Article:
Ayodhya dispute hearing: Ram Lalla's lawyer cites European historians to prove Ram Temple's existence; SC asks for clarification on Sunni Muslims' stance

Hearing of the Ayodhya dispute case in the Supreme Court entered day six with the counsel for petitioner 'Ram Lalla Virajman' making submissions based on the accounts of various historians, travellers, and scholars, including English merchant William Finch, and Joseph Tiefenthaler, among others.

Counsel for Ram Lalla Virajman, senior advocate CS Vaidyanathan, advancing his arguments before a five-judge Constitution Bench headed by Chief Justice of India Ranjan Gogoi, reportedly told the apex court to not look for the rationality behind the belief of Hindus that Ayodhya is the birthplace of Lord Ram.

The bench also comprised Justice SA Bobde, Justice DY Chandrachud, Justice Ashok Bhushan and Justice SA Nazeer.

Counsel for Ram Lalla Virajman cites Skanda Purana and works of European historians, says birthplace is deity in itself

Vaidyanathan told the five-judge bench that he will use "historical facts" and "archaeological evidence" to back his argument to prove the existence of a temple at the disputed site in Ayodhya.

Starting with the Skanda Purana, Vaidyanathan quoted the religious text stating that it has been the "perennial belief" that pilgrims should take a darshan of the Ram Janmabhoomi after bathing in the Saryu river. Vaidyanathan also used the text, believed to be written by Ved Vyas during the Mahabharata, to underline his argument that the purported birthplace is the deity itself.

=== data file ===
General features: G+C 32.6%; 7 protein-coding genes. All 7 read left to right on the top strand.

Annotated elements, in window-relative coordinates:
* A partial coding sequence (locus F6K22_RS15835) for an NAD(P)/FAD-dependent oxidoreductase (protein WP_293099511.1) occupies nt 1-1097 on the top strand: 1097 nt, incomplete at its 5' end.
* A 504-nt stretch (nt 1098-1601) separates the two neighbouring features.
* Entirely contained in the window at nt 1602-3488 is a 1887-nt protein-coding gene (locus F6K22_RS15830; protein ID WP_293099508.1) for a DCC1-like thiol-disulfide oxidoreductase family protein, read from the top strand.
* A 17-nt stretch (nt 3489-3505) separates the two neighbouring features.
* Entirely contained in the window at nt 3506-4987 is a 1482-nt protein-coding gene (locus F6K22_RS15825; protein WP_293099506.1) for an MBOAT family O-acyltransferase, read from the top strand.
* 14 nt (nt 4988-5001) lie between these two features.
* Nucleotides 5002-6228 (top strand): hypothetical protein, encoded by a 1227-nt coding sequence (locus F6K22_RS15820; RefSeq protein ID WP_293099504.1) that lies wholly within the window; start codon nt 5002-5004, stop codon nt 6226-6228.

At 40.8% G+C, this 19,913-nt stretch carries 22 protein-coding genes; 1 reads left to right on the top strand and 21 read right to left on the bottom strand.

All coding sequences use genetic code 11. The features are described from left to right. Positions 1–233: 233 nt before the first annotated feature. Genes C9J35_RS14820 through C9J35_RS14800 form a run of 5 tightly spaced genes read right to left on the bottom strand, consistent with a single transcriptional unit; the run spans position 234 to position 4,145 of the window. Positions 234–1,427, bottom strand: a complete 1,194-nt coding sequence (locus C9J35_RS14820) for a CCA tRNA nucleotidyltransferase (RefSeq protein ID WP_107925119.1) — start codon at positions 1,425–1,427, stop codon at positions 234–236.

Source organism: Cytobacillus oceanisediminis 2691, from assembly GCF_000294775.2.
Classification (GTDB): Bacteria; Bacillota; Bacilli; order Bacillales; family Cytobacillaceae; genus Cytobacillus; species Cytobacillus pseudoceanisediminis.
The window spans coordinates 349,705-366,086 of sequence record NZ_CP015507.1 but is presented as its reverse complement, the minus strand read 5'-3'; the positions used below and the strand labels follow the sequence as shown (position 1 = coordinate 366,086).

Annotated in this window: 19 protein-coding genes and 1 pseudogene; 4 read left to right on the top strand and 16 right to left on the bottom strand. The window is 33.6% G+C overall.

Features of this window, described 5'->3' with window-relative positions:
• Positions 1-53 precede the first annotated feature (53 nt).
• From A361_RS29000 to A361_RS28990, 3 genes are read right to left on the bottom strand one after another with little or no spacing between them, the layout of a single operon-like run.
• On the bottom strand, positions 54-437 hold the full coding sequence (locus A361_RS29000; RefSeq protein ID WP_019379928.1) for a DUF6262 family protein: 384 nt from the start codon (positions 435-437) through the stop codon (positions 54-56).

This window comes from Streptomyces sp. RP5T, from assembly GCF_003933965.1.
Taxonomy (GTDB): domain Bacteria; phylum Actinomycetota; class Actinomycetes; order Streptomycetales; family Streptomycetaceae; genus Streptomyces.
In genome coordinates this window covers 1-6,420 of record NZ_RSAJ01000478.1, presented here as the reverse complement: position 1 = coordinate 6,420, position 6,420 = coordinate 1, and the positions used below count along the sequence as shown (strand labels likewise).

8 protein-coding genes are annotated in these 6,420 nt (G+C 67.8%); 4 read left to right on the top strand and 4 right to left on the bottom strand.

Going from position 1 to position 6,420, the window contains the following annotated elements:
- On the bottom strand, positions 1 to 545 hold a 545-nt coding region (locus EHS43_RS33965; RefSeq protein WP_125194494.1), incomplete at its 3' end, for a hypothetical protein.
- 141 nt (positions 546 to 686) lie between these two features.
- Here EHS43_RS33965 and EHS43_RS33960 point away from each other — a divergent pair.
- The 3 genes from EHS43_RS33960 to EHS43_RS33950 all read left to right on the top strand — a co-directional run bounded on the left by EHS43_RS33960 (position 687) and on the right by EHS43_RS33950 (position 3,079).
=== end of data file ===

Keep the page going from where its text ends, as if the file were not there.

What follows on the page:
In response to the lawyer's arguments around the Skanda Purana, Justice Chandrachud noted that the religious text spoke about the Janmabhoomi and not the deity, to which Vaidyanath said, "Because Janmasthana is the deity itself."

Justice Chandrachud further said, "The extract you read refers to the darshan of Ram Janmabhoomi and does not refer to any diety." Vaidyanathan then replied that he would refer to the "more recent" writings of Finch, to support his argument that the place "is the deity".

Confusion prevailed over which country Finch belonged to, but one of the advocates for the opposing parties clarified that he was an English merchant. Referring to Finch's 'Travelogue of William Finch', Vaidyanathan said that he had travelled to India between 1608 and 1611, which is also when he visited Ayodhya."This is the earliest reference to Ayodhya," Vaidyanathan submitted.

He said, "Finch's travelogue 'Early Travels to India' mentioned that Hindus believed Ayodhya was the 'Janmasthan' of Lord Ram. Finch also mentioned a fort-castle in Ayodhya where Hindus believed Lord Ram was born."

According to The Leaflet, Vaidyanathan referred to an account by Joseph Tiefenthaler, which, he said, referred to "various buildings on the south bank of the river built by nobles in memory of Ram". The text also refers to a temple of Ram that was demolished by Aurangzeb, Vaidyanathan argued. However, he also said that some voices in the text claimed that the temple structure was demolished by Mughal emperor Babur.